A. At age 10, I was attending a two-room elementary school in a one-horse town called Bowser on Vancouver Island. Grades 1, 2 and 3 were in one room, with Grades 4, 5 and 6 in the other. Our teacher, looking to keep us busy, told us all that we were each to come up with a slogan and paint a poster to enter into a nationwide anti-drug poster contest. I took a 24”x36” sheet of black poster board and glued onto it a grave-marker–style cross cut from white paper. At the base of the cross I drew a marijuana plant with a green felt pen, growing from the ground. On the grave-marker cross bar, I carefully hand-lettered my slogan: “KEEP OFF THE GRASS.”


A few weeks later, another student told me that he’d heard my name on the radio. A week later came the letter. I won! I received a cheque for $50 too, which was big money for an eight year old in those days. I went on to enter many more poster contests in school and won a tidy sum of money and prizes over the years. My last poster was in Grade 12, a “Drinking Driving Counter Attack” poster, which won me the 1979 Attorney General’s Art Scholarship. I was taken to the Parliament Buildings in Victoria and officially presented to the sitting legislature by the Attorney General, who then took me for a fancy lunch. Turns out he was a fishing fanatic, and we had a long, enthusiastic conversation comparing fishing stories and tips. I turned him on to the guide’s favorite – the “Tomic #232” fishing plug – and told him how to modify it for maximum effect. Many years later, he became Agent General for British Columbia in London, England. My father was showing at the Tate Gallery with the Royal Society of Marine Artists and was invited to Canada House to meet the Agent General, who still remembered that fishy lunch we shared. His scholarship paid my tuition for years of art school.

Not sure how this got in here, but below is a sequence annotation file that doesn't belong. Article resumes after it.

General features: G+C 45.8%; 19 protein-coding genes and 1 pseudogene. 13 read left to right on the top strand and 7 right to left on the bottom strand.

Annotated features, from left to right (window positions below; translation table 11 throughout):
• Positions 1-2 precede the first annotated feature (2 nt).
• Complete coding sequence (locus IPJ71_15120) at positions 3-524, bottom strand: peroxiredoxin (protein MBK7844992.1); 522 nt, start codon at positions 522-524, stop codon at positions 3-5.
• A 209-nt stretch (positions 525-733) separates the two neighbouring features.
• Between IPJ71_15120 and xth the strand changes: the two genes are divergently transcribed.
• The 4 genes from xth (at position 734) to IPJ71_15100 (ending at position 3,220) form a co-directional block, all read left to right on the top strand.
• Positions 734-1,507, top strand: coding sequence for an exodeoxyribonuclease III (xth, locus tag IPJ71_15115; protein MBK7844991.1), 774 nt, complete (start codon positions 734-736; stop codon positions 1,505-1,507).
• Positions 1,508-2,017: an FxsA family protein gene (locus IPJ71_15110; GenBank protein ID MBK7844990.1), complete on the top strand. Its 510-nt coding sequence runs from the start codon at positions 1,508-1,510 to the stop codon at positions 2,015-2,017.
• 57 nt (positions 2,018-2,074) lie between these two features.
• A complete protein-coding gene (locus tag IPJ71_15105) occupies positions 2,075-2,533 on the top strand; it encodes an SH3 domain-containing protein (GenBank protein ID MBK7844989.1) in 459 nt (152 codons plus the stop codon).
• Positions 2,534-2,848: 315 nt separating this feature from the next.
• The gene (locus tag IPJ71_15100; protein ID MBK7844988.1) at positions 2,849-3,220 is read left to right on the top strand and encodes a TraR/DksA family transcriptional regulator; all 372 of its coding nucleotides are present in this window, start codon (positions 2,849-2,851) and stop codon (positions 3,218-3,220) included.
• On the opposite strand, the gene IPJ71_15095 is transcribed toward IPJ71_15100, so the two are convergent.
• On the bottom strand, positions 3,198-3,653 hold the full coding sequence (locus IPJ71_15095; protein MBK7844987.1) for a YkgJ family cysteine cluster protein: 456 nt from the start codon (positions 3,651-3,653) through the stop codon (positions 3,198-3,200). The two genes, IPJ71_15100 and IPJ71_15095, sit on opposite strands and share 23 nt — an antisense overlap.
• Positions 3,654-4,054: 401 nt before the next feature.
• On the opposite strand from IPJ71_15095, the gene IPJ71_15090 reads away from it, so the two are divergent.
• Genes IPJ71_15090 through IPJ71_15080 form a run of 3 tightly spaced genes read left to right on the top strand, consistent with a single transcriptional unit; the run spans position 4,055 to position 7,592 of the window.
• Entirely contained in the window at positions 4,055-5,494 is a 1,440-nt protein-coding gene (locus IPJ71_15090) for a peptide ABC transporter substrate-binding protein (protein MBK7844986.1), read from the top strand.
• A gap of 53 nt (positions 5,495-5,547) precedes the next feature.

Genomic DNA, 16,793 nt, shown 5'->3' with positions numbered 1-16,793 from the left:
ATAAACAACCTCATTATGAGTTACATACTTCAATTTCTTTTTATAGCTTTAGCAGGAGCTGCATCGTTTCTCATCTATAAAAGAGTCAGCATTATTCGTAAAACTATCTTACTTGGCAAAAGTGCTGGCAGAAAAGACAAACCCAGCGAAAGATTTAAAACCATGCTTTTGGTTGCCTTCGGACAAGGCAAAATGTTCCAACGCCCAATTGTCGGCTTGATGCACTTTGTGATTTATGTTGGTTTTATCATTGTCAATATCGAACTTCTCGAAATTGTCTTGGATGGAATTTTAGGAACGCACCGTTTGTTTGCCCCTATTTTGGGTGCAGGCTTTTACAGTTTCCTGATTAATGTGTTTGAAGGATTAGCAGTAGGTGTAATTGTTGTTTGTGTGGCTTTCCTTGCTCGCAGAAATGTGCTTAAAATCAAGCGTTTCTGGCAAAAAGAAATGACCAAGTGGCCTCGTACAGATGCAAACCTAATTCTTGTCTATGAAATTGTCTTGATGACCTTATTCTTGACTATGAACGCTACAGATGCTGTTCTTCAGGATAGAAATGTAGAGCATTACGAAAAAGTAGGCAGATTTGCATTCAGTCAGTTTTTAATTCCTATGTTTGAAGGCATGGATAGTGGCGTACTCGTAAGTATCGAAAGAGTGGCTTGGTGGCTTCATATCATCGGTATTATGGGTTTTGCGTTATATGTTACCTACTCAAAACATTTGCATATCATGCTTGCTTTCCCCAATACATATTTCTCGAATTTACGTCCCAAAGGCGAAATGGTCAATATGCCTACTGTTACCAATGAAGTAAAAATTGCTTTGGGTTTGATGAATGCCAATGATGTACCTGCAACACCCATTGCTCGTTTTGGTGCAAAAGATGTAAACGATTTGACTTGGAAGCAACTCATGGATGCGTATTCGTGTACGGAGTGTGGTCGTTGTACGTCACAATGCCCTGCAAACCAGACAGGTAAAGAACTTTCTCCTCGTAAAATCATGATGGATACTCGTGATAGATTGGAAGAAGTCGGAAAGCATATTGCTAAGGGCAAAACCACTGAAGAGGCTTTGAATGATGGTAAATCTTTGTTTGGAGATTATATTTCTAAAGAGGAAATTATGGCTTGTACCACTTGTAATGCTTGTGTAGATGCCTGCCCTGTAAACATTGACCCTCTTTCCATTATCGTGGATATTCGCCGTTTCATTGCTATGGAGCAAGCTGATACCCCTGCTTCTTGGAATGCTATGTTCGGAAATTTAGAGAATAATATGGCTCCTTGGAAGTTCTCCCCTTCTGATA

Q. How and when did you first become seriously interested in art?

A. That’s an interesting question. Like I said, I was raised neck deep in it from birth. My grandfather was an artist, my father was an artist, and my mother was a designer. My older sister, Caren Heine, has been a professional floral artist for 40+ years. My younger sister, Jennifer, was a designer for years and is now a professional artist, painting mostly birds at this moment. So I don’t think there was a particular point for any of us.


Q. What does your art aim to express?

A. Social change happens over generations, but I believe that the human race does not have generations to waste. Pollution, global warming, fossil fuels, the overuse of fertilizers and pesticides, plastics, overpopulation, unsustainable practices, and species extinction are all things we’ve ignored as we line our pockets with gold. Government policy needs to change to encourage investment in sustainability, and to actively punish those who behave without regard for the environment on which we all depend. The young adult audience for which my Sirens book is principally intended, will soon be of voting age. I’m hoping to contribute what I can to their moral compass, so that when they’re standing at the ballot box, they’ll choose a candidate who will stand up for sustainable policies and stand against corporate lobbyists and corruption.


Q. What personality trait has gotten you in the most trouble?

A. I’ve been told that I overshare.


Q. What have you had to sacrifice for this career?

A. Probably a secure and restful retirement.


Q. Who are your biggest influences? Are you inspired by the work of your peers or anyone else in particular?

A. I’ve always believed that an artist’s personal style is an amalgam of influences experienced throughout his or her life. In that respect, there are too many for me to list, but those I’ve found particularly influential include Andrew Wyeth, Maxfield Parrish, Canadian artist Brian Johnson, and my father. Each one for his sense of dramatic composition, contrast, technique, and sense of surrealism.